The fanciful idea of sailing through space on a beam of light — the premise for this week's test flight of the Cosmos 1 solar sail — has been around for centuries. But it's only been in the last few years that dreamers have gained the technology to try it out, and the boldness to risk failure after failure until it works.
When it finally does work — if not this time, then certainly someday — all previous methods of space propulsion may seem a lot more primitive and a lot less elegant.
The privately funded $4 million mission is due to begin Tuesday, when a Russian submarine fires a missile bearing the folded-up Cosmos 1 payload into orbit. Cosmos 1 is billed as a totally new kind of spacecraft, but the project's precedents go back almost 400 years, when Johannes Kepler and Galileo Galilei were building the foundations of modern astronomy.
"Provide ship or sails adapted to the heavenly breezes, and there will be some who will not fear even that [outer-space] void," Kepler told Galileo in a letter dated April 19, 1610. Kepler justified the study of astronomy for the benefit of “those who will come shortly to attempt this journey” — a clear vision that was centuries ahead of its time.
If Cosmos 1 works as hoped, it will mark a significant watershed in space propulsion technology first imagined by Kepler, who noted that the glowing tails of comets were blown by what he saw as a powerful wind. Later, astronomers realized that there were actually two distinct "winds" flowing from the sun: the variable stream of electrically charged particles making up the solar wind; and the constant stream of photons, or particles of light.
Contrary to some of the popular conceptions about solar sailing, Cosmos 1 is designed to ride the force of the photons rather than the solar wind. In an effort to head off the confusion over which wind is involved, futurist Eric Drexler proposed 30 years ago that the term "light sail" be used instead — a double entendre that refers to the fact that such sails uses light for power and also must be very light to be effective. Sadly, the poetic and proper term hasn't yet caught on.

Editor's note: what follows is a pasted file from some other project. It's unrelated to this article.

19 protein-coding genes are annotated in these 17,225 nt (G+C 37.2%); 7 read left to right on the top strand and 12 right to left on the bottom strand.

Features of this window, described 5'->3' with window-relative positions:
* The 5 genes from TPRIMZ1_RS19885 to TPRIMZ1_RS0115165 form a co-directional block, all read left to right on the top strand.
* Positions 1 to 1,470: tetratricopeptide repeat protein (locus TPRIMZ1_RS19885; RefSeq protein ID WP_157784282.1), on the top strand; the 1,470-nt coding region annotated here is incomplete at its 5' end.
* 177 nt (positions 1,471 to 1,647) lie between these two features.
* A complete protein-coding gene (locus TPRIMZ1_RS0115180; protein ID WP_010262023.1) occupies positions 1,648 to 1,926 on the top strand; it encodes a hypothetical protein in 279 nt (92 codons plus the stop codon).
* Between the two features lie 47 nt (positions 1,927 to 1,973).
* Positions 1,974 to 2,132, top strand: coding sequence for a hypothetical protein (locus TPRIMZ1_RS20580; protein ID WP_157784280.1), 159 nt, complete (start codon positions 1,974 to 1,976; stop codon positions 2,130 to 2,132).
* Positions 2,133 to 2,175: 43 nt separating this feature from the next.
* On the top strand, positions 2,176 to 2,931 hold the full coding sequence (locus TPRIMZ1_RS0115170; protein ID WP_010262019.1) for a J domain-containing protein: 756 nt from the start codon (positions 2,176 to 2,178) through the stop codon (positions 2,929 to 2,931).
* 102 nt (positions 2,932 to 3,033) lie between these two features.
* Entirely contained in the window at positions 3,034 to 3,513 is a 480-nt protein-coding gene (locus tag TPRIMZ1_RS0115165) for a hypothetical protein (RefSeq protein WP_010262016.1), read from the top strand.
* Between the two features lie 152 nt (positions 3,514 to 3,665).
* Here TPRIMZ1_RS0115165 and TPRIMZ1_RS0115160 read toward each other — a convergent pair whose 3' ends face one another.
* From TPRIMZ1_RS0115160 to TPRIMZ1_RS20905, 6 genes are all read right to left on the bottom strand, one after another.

The modern concept of using photon pressure to gently but inexorably push spacecraft to high speeds was fleshed out early in the 20th century. However, flexible materials that were light enough, mechanically strong enough, and physically resistant enough to the disintegrating effects of solar radiation just weren’t available until recent decades. As far back as 1960, photon pressure played orbital soccer with the Echo 1 thin-film balloon in orbit, pushing its orbit around with astonishing force until the balloon’s skin shattered. The shards were then flung far and wide by sunlight.
Arguing over history
The California-based Planetary Society has been working on the Cosmos 1 project for five years, with technical assistance from Russian partners and financial backing from Cosmos Studios. The project's leaders claims that Cosmos 1 is "the world's first solar-sail spacecraft" — sparking a debate over just how much of a first it represents. In an odd way, the fact that a debate has arisen over Cosmos 1's future place in history serves as a measure of how realistic the technology has become.
"I am not certain why the Planetary Society makes the claim," Keith Cowing, editor of the independent NASA Watch Web site, said last week. He pointed out that there have been previous solar-sail tests, including a Japanese mission last August during which a small rocket lofted a test payload on a suborbital trajectory and briefly unfolded a solar-sail structure.
Cowing's complaint drew a quick response from Louis Friedman, the Planetary Society's executive director as well as Cosmos 1's program director. He said the Japanese team "did not either build a solar sailing spacecraft or attempt to fly under sunlight pressure. Those latter two goals are unique (thus far) to The Planetary Society project.”